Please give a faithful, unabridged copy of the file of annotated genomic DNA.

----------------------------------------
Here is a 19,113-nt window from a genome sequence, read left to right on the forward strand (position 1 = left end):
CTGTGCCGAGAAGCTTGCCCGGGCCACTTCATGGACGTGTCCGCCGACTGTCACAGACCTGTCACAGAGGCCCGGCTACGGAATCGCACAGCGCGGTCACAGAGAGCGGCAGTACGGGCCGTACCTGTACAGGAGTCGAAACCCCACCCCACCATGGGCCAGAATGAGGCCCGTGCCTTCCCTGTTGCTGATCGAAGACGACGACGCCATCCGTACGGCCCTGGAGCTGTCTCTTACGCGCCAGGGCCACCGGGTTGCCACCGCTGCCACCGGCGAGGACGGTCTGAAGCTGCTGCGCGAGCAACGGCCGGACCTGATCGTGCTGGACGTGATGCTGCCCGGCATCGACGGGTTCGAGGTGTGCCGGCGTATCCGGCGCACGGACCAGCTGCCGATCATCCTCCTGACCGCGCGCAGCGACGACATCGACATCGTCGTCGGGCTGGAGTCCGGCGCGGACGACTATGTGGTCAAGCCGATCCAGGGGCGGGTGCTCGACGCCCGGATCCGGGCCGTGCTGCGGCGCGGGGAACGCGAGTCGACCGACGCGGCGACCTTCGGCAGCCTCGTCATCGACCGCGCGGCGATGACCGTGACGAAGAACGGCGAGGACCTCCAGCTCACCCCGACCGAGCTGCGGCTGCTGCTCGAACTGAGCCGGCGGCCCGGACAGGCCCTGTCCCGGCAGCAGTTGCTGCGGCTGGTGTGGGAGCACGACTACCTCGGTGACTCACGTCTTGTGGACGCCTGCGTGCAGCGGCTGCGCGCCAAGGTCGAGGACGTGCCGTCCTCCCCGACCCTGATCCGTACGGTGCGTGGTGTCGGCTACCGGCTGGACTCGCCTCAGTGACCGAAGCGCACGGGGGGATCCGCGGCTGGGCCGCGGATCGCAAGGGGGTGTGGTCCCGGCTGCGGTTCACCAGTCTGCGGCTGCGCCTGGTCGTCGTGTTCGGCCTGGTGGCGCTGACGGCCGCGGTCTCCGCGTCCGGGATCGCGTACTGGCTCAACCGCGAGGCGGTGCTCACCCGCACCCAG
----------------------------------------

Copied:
Here is a 19,113-nt window from a genome sequence, read left to right on the forward strand (position 1 = left end):
CTGTGCCGAGAAGCTTGCCCGGGCCACTTCATGGACGTGTCCGCCGACTGTCACAGACCTGTCACAGAGGCCCGGCTACGGAATCGCACAGCGCGGTCACAGAGAGCGGCAGTACGGGCCGTACCTGTACAGGAGTCGAAACCCCACCCCACCATGGGCCAGAATGAGGCCCGTGCCTTCCCTGTTGCTGATCGAAGACGACGACGCCATCCGTACGGCCCTGGAGCTGTCTCTTACGCGCCAGGGCCACCGGGTTGCCACCGCTGCCACCGGCGAGGACGGTCTGAAGCTGCTGCGCGAGCAACGGCCGGACCTGATCGTGCTGGACGTGATGCTGCCCGGCATCGACGGGTTCGAGGTGTGCCGGCGTATCCGGCGCACGGACCAGCTGCCGATCATCCTCCTGACCGCGCGCAGCGACGACATCGACATCGTCGTCGGGCTGGAGTCCGGCGCGGACGACTATGTGGTCAAGCCGATCCAGGGGCGGGTGCTCGACGCCCGGATCCGGGCCGTGCTGCGGCGCGGGGAACGCGAGTCGACCGACGCGGCGACCTTCGGCAGCCTCGTCATCGACCGCGCGGCGATGACCGTGACGAAGAACGGCGAGGACCTCCAGCTCACCCCGACCGAGCTGCGGCTGCTGCTCGAACTGAGCCGGCGGCCCGGACAGGCCCTGTCCCGGCAGCAGTTGCTGCGGCTGGTGTGGGAGCACGACTACCTCGGTGACTCACGTCTTGTGGACGCCTGCGTGCAGCGGCTGCGCGCCAAGGTCGAGGACGTGCCGTCCTCCCCGACCCTGATCCGTACGGTGCGTGGTGTCGGCTACCGGCTGGACTCGCCTCAGTGACCGAAGCGCACGGGGGGATCCGCGGCTGGGCCGCGGATCGCAAGGGGGTGTGGTCCCGGCTGCGGTTCACCAGTCTGCGGCTGCGCCTGGTCGTCGTGTTCGGCCTGGTGGCGCTGACGGCCGCGGTCTCCGCGTCCGGGATCGCGTACTGGCTCAACCGCGAGGCGGTGCTCACCCGCACCCAG